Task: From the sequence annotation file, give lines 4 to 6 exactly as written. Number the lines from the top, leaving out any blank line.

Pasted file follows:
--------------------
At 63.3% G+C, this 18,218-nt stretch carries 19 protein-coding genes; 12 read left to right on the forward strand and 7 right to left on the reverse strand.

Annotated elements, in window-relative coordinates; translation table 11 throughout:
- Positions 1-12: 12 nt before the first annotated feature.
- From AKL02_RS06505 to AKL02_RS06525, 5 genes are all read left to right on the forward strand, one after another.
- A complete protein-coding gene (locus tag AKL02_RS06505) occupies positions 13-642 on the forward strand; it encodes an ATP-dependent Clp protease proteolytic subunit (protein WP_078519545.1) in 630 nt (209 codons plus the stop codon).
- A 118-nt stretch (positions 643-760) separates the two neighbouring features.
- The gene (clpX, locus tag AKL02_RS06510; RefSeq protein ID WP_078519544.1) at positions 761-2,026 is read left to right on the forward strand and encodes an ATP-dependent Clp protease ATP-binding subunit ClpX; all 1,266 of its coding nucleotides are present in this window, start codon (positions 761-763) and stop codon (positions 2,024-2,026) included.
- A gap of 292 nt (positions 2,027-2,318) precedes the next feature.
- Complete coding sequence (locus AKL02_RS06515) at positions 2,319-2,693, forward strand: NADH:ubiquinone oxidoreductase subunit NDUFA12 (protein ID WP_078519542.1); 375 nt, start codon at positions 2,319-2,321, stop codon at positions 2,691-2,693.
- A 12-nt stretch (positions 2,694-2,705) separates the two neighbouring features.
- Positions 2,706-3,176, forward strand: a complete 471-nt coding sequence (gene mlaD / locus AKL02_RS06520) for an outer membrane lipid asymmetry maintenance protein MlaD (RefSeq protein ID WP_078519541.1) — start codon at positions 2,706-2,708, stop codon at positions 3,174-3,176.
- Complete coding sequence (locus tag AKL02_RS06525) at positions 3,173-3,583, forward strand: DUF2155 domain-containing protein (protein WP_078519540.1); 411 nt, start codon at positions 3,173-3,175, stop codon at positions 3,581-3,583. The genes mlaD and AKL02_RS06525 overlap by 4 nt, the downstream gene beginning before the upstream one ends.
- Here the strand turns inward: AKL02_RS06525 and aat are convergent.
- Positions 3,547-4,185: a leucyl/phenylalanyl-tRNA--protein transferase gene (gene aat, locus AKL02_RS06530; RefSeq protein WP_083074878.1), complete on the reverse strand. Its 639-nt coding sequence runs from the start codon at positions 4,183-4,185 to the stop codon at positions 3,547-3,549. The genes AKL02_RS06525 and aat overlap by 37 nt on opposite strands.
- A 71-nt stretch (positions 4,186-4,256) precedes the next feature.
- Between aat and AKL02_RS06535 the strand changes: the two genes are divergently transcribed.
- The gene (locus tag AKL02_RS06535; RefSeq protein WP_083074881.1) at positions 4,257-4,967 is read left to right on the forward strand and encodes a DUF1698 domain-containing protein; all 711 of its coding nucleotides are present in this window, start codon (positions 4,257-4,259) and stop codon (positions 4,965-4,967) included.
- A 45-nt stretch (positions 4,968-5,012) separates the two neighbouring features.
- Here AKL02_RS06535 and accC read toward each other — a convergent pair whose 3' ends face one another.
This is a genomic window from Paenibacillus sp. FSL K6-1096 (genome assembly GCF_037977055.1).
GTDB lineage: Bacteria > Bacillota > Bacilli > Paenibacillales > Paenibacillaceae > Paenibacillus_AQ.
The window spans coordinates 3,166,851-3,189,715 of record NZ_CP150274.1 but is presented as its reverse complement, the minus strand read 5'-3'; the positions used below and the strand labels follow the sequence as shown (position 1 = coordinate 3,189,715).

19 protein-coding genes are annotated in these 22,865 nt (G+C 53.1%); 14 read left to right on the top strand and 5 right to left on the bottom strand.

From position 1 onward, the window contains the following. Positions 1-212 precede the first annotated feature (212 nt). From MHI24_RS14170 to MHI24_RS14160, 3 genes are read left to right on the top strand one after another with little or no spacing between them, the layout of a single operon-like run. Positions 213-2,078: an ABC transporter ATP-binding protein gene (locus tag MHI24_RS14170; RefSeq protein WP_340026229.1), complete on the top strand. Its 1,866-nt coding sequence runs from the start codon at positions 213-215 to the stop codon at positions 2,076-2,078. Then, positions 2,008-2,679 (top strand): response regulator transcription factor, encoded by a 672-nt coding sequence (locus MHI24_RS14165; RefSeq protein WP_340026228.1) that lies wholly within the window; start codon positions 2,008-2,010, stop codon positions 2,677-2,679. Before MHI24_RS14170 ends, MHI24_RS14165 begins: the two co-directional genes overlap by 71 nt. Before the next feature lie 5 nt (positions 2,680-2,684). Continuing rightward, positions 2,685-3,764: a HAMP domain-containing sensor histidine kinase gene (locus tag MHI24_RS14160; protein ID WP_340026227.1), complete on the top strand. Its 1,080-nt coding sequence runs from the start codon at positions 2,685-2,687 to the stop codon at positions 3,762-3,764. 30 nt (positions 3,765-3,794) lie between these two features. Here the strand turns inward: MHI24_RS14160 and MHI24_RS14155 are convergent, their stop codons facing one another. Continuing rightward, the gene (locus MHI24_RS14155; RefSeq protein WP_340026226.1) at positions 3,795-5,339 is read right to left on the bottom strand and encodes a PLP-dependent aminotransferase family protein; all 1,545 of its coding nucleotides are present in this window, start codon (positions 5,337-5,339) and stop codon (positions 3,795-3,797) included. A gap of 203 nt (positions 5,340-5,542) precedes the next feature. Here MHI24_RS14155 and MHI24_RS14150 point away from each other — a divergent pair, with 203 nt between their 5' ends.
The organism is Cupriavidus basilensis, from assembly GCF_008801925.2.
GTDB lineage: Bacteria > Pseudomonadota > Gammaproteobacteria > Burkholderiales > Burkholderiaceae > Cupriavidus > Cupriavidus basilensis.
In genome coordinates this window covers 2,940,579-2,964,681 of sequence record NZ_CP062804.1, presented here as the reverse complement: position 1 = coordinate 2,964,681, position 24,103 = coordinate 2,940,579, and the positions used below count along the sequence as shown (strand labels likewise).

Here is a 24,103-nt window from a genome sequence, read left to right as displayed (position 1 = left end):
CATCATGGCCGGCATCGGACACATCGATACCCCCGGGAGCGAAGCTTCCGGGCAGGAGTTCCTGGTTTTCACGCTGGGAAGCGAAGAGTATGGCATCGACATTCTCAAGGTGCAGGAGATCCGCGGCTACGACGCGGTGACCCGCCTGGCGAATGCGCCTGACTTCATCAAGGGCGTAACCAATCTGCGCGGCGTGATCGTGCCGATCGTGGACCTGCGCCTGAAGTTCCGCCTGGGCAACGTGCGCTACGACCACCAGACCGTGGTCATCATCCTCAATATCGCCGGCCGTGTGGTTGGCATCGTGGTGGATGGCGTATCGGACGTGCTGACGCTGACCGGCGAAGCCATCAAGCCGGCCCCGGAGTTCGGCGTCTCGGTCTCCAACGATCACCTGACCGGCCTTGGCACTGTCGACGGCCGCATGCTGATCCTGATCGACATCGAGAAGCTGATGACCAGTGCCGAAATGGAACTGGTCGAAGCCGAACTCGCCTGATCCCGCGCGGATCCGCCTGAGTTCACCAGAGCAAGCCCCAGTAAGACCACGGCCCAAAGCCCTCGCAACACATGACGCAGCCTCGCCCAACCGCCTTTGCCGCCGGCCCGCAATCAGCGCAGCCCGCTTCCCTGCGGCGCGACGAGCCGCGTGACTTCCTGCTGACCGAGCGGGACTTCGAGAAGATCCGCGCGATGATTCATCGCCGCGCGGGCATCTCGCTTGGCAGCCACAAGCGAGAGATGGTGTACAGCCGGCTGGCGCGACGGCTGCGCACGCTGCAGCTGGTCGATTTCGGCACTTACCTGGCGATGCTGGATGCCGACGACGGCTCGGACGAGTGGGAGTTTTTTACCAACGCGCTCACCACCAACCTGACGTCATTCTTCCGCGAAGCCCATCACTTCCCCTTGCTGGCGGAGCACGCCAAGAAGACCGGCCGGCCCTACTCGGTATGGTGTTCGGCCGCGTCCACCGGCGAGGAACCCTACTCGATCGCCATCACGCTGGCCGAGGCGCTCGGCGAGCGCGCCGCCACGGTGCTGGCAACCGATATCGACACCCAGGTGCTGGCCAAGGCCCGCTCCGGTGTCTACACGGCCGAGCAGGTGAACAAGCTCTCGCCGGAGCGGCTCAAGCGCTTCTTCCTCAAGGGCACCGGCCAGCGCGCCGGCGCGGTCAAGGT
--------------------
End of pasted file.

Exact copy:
- From AKL02_RS06505 to AKL02_RS06525, 5 genes are all read left to right on the forward strand, one after another.
- A complete protein-coding gene (locus tag AKL02_RS06505) occupies positions 13-642 on the forward strand; it encodes an ATP-dependent Clp protease proteolytic subunit (protein WP_078519545.1) in 630 nt (209 codons plus the stop codon).
- A 118-nt stretch (positions 643-760) separates the two neighbouring features.